The mooted green paper on looked-after children may turn out to be only a strategy document, campaigners believe.
The document, which has been expected for months, is likely to look mainly at the education of looked-after children.
Jim Goddard, secretary of the Care Leavers Association, said he would be disappointed if there was no green paper as there was a need to “keep the pressure up”.
“My concern is that we had a push a few years ago from the government to increase the qualifications of looked-after children and the progress on it has been minimal,” he said.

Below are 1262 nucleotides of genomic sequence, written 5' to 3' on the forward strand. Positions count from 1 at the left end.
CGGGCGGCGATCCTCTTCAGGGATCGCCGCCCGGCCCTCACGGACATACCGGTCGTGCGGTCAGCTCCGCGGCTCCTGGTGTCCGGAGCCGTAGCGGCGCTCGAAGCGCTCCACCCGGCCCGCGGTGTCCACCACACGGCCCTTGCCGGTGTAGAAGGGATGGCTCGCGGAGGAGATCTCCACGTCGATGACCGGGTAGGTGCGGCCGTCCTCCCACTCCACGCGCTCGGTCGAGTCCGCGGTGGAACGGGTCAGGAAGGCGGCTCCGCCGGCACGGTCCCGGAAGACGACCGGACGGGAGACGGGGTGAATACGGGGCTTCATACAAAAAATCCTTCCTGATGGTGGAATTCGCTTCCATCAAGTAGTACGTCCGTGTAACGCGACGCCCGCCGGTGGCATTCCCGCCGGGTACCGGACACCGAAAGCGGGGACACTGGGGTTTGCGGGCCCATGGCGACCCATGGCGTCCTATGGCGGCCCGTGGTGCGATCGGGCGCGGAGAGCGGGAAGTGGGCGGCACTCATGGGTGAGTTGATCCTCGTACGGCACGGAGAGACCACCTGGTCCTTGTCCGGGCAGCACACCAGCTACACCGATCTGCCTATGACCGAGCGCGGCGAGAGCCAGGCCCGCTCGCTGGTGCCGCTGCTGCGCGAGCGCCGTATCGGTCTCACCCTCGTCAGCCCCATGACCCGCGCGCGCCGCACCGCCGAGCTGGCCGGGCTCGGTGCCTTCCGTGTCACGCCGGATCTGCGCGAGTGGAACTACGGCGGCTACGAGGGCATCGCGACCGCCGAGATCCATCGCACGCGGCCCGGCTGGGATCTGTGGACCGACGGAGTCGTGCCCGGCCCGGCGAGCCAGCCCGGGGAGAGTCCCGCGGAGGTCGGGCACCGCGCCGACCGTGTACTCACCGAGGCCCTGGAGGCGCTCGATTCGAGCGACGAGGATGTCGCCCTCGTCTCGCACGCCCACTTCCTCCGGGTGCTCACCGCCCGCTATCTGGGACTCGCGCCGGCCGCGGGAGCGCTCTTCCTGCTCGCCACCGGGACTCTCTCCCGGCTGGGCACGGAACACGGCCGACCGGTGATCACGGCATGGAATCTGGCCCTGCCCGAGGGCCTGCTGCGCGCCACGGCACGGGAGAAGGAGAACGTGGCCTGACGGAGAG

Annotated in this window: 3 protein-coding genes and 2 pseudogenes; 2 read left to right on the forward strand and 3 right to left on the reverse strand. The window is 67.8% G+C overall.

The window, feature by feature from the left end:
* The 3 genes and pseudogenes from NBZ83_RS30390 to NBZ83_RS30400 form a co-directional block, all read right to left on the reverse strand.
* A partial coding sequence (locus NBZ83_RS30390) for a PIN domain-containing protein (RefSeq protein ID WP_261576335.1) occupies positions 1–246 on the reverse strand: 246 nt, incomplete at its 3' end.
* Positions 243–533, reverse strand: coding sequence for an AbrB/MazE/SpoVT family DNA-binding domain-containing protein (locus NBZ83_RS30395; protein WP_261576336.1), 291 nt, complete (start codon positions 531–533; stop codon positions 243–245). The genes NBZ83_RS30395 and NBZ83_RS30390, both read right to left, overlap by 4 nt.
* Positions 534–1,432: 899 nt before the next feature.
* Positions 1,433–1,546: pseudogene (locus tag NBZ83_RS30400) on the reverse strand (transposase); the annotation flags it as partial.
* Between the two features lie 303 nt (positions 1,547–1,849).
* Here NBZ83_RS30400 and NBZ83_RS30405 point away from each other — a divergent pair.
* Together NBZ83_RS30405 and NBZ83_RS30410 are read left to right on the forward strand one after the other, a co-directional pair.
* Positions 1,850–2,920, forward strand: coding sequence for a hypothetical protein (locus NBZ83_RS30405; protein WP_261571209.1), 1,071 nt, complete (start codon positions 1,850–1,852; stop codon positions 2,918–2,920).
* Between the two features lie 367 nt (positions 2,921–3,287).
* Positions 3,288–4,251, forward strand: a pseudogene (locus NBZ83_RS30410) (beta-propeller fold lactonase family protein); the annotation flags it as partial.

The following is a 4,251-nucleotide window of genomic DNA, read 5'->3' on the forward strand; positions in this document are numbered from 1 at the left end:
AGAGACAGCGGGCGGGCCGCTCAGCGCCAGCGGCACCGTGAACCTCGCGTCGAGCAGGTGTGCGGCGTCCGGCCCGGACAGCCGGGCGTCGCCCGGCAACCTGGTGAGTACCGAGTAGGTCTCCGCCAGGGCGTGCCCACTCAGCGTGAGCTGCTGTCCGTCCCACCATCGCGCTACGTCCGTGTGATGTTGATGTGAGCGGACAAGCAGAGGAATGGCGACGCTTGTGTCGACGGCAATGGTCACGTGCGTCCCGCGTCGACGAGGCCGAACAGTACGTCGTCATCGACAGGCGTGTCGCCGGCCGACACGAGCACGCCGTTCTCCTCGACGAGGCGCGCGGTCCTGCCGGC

But Paul Fallon, co-chair of the Association of Directors of Social Services’ children and families committee, said the document only needed to be a green paper if primary legislation was required to enforce new measures. The content of the document was the most important thing, he added.